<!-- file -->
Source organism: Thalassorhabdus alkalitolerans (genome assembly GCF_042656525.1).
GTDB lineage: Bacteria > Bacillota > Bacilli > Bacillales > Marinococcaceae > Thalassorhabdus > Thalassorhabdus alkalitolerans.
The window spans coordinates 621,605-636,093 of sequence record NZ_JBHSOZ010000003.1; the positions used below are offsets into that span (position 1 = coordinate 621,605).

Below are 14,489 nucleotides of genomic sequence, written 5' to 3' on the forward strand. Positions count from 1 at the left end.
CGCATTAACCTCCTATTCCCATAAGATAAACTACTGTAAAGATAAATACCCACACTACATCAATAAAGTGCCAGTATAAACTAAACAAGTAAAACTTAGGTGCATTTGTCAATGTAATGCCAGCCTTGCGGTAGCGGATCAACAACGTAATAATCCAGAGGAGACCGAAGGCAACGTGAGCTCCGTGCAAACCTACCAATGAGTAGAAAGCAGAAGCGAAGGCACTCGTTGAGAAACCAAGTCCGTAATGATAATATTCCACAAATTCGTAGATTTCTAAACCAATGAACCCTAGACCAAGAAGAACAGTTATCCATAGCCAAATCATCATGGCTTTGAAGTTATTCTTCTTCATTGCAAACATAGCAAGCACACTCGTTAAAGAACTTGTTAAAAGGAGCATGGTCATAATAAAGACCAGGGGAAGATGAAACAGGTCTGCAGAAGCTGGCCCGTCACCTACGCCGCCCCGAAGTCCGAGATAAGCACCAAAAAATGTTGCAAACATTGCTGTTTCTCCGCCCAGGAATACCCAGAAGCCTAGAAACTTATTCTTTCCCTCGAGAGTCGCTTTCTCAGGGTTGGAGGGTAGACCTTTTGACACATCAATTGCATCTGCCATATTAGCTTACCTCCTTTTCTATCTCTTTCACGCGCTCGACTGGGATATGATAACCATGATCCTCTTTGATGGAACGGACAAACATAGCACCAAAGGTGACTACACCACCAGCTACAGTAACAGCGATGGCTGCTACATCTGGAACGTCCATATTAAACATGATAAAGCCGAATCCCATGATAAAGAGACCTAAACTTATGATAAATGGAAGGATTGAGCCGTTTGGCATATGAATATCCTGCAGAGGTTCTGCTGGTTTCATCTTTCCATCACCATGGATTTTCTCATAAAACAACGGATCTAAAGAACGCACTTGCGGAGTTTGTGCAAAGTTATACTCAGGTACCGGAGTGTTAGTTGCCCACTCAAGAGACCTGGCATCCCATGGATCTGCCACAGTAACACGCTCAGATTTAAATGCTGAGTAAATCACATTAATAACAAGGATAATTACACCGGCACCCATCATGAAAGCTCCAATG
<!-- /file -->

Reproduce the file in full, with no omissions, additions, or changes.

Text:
Source organism: Thalassorhabdus alkalitolerans (genome assembly GCF_042656525.1).
GTDB lineage: Bacteria > Bacillota > Bacilli > Bacillales > Marinococcaceae > Thalassorhabdus > Thalassorhabdus alkalitolerans.
The window spans coordinates 621,605-636,093 of sequence record NZ_JBHSOZ010000003.1; the positions used below are offsets into that span (position 1 = coordinate 621,605).

Below are 14,489 nucleotides of genomic sequence, written 5' to 3' on the forward strand. Positions count from 1 at the left end.
CGCATTAACCTCCTATTCCCATAAGATAAACTACTGTAAAGATAAATACCCACACTACATCAATAAAGTGCCAGTATAAACTAAACAAGTAAAACTTAGGTGCATTTGTCAATGTAATGCCAGCCTTGCGGTAGCGGATCAACAACGTAATAATCCAGAGGAGACCGAAGGCAACGTGAGCTCCGTGCAAACCTACCAATGAGTAGAAAGCAGAAGCGAAGGCACTCGTTGAGAAACCAAGTCCGTAATGATAATATTCCACAAATTCGTAGATTTCTAAACCAATGAACCCTAGACCAAGAAGAACAGTTATCCATAGCCAAATCATCATGGCTTTGAAGTTATTCTTCTTCATTGCAAACATAGCAAGCACACTCGTTAAAGAACTTGTTAAAAGGAGCATGGTCATAATAAAGACCAGGGGAAGATGAAACAGGTCTGCAGAAGCTGGCCCGTCACCTACGCCGCCCCGAAGTCCGAGATAAGCACCAAAAAATGTTGCAAACATTGCTGTTTCTCCGCCCAGGAATACCCAGAAGCCTAGAAACTTATTCTTTCCCTCGAGAGTCGCTTTCTCAGGGTTGGAGGGTAGACCTTTTGACACATCAATTGCATCTGCCATATTAGCTTACCTCCTTTTCTATCTCTTTCACGCGCTCGACTGGGATATGATAACCATGATCCTCTTTGATGGAACGGACAAACATAGCACCAAAGGTGACTACACCACCAGCTACAGTAACAGCGATGGCTGCTACATCTGGAACGTCCATATTAAACATGATAAAGCCGAATCCCATGATAAAGAGACCTAAACTTATGATAAATGGAAGGATTGAGCCGTTTGGCATATGAATATCCTGCAGAGGTTCTGCTGGTTTCATCTTTCCATCACCATGGATTTTCTCATAAAACAACGGATCTAAAGAACGCACTTGCGGAGTTTGTGCAAAGTTATACTCAGGTACCGGAGTGTTAGTTGCCCACTCAAGAGACCTGGCATCCCATGGATCTGCCACAGTAACACGCTCAGATTTAAATGCTGAGTAAATCACATTAATAACAAGGATAATTACACCGGCACCCATCATGAAAGCTCCAATG